In this article we want to answer this question: Why are Chrysanthemum Leaves Turning Black? What could be the reasons for this phenomenon?
Chrysanthemums are quite resistant flowers that grow in almost every area. But in some cases chrysanthemum (mums) leaves start to turn black and it is difficult to understand why.
To save the chrysanthemum, it is important to correctly determine the causes of blackening of the leaves:
|Why are Chrysanthemum Leaves Turning Black:|
|1. Septoria (Leaf spot)|
|2. Ascochyta Chrysanthemi|
|3. Gray rot (Botrytis)|
|5. Air Temperature Imbalance|
One of the main causes of blackening of the leaves of chrysanthemums are fungal diseases. It is important to understand that all such infections accumulate in the soil, in the roots, on fallen leaves, in the case of long-term cultivation of a crop in one place.
The harmfulness of the disease also increases in thickened plantings, with sharp air temperature fluctuation, over drying or waterlogging.
1. Chrysanthemum Septoria (Leaf spot)
Chrysanthemum leaves begin to turn black when affected by Septoria or Leaf Spot ( Septoria obesa or S. chrysanthemella). This fungi disease will remain in plant residues for years and spread through water splashes, especially in humid environments.
First, yellowish-brown rounded spots appear on the leaves, which later darken and become almost black. Gradually, the affected areas increase and merge to cover up the entire leaf. When the spots cover most of the chrysanthemum leaf blade, it dries up.
The dark-colored spots extend from the base of the mums upwards, causing the chrysanthemums to wither and die.
If you do not start treating septoria, then it can lead to the complete death of the plant.
Infected leaves should be cut off and burned immediately. If the disease is too strong, you will have to destroy the entire chrysanthemum before it infects its neighbors plants.
To prevent this from happening in the first place, you can spray a tea infusion made from onion skins or horsetail as a preventive measure. Many chrysanthemum species are largely resistant to fungi, but unfortunately there is no such thing as 100% protection.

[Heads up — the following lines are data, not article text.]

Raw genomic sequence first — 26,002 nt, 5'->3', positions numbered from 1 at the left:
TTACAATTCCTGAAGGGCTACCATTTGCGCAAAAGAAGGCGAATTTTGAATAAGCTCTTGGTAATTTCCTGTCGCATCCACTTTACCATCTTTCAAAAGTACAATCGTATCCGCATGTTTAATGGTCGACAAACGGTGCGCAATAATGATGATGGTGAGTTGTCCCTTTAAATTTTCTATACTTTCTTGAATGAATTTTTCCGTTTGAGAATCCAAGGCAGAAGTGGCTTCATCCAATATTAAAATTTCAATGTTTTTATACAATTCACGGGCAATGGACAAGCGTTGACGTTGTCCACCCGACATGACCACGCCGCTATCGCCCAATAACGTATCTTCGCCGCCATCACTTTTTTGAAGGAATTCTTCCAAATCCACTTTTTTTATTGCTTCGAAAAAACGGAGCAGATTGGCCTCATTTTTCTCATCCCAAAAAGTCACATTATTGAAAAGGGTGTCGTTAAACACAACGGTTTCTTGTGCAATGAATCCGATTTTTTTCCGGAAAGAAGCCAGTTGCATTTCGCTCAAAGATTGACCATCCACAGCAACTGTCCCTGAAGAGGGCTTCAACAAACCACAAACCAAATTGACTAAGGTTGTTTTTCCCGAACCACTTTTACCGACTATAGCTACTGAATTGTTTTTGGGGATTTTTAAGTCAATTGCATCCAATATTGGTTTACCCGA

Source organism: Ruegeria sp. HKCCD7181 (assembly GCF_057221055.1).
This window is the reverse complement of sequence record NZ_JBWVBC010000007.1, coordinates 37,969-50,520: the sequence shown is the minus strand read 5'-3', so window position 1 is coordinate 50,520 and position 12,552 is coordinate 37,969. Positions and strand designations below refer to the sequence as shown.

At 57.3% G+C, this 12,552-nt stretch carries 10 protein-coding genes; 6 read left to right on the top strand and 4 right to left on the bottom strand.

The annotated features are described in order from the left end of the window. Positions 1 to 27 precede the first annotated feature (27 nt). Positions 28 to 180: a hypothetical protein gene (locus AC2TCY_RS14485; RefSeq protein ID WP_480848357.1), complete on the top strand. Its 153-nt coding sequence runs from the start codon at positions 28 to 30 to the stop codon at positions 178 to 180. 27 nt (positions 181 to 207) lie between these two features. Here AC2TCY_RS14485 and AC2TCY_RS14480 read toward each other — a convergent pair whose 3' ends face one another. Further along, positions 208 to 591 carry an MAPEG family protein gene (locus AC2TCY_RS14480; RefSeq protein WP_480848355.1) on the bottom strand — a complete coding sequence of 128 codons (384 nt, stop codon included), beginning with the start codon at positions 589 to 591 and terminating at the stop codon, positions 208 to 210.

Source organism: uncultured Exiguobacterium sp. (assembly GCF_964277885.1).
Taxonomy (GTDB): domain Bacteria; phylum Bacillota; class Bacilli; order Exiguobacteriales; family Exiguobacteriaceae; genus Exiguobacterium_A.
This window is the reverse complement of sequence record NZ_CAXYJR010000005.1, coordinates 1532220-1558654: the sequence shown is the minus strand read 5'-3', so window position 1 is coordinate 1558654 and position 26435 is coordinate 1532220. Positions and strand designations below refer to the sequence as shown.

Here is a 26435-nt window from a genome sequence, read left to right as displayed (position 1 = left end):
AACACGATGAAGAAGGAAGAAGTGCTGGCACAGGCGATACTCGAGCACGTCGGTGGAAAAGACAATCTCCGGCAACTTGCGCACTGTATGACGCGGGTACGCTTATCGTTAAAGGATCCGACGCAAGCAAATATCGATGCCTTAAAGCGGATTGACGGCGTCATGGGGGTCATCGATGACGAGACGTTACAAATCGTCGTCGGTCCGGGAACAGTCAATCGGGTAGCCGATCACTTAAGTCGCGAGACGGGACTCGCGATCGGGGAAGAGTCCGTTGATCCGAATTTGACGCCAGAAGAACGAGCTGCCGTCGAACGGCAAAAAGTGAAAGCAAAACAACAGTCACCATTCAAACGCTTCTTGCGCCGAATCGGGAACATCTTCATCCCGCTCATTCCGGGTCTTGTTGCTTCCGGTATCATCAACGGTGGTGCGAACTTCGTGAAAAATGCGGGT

For its control it is recommended to avoid wetting the foliage and carry out preventive treatments:
- The darkened leaves from mums are removed and burned.
- Infected chrysanthemums are sprayed with fungicides.
- To protect flower beds, black wilted leaves and vegetation should be removed.
2. Ascochyta chrysanthemi (Mycosphaerella ligulicola)
Ascochyta chrysanthemi or commonly know “flower blight of chrysanthemum” is another type of fungal disease that affects not only the leaves, but also other parts of the chrysanthemum.
First, black or gray-brown spots form on the mums leaves, which spread to the entire surface of the leaf blade. The leaves dry up and hang along the stem. Mottling may appear on the flowers, and the middle rots.
This fungus is spread by wind and splashing water and favors humid weather conditions. Decomposition of flower buds may occur before they open, and infection may spread to the peduncle.
Symptoms such as the decomposition of flower buds appear before they open and whose infection extends to the peduncle.
As with septoria, infected leaves must be destroyed immediately to prevent the spread of the disease. Water splashes must be avoided, the substrate and pruning tools must be disinfected, etc.
For its control we will do foliar treatments with specific fungicides.
3. Gray rot (Botrytis)
If the chrysanthemums have turned black, the cause may also be gray rot (Botrytis). Chrysanthemum sp. (Sleeping Chrysanthemum) can be affected by Botrytis on buds, flowers, leaves, and stems.
Infected mums leaves are light to dark brown (appearance of a fuzzy gray appearance requires appropriate moisture conditions). Infections begin as small black dots and rapidly expand to reach the entire bud or flower.
Both adults and young mums seedlings are susceptible to damage, especially from cuttings.
First of all, the leaves dry up, then the rest of the chrysanthemums. Gray rot affects all garden flowers and vegetable crops and can lead to the death of the plant.
This disease is favored by cool temperatures and high relative humidity. It is controlled with foliar treatments with specific fungicides and keeping the crop well ventilated with pleasant temperatures.
Gray rot often appears during the cold season, as well as during the flowering period. All affected mums leaves must be removed and burned.
If the chrysanthemum is watered too often, the leaves will turn black. This is due to the fact that the water in the pot stagnates, the roots begin to rot and the plant is sick. To avoid this, you need to take a pot with good drainage. If the plant has a lot of leaves turning black, then you need to transplant the plant into another pot.
If you notice that leaves are black, you must loosen the soil and stop watering. To know when to water again, check the soil moisture by pressing two fingers 4-5 centimeters deep in the substrate.
Watering the substrate is not worth it if the top layer does not dry out to a depth of 5 cm. In winter, it is worth reducing the frequency of moistening and transferring from a hot apartment to a cool balcony or loggia. This will allow the plant to rest, gain strength and give its owner new buds.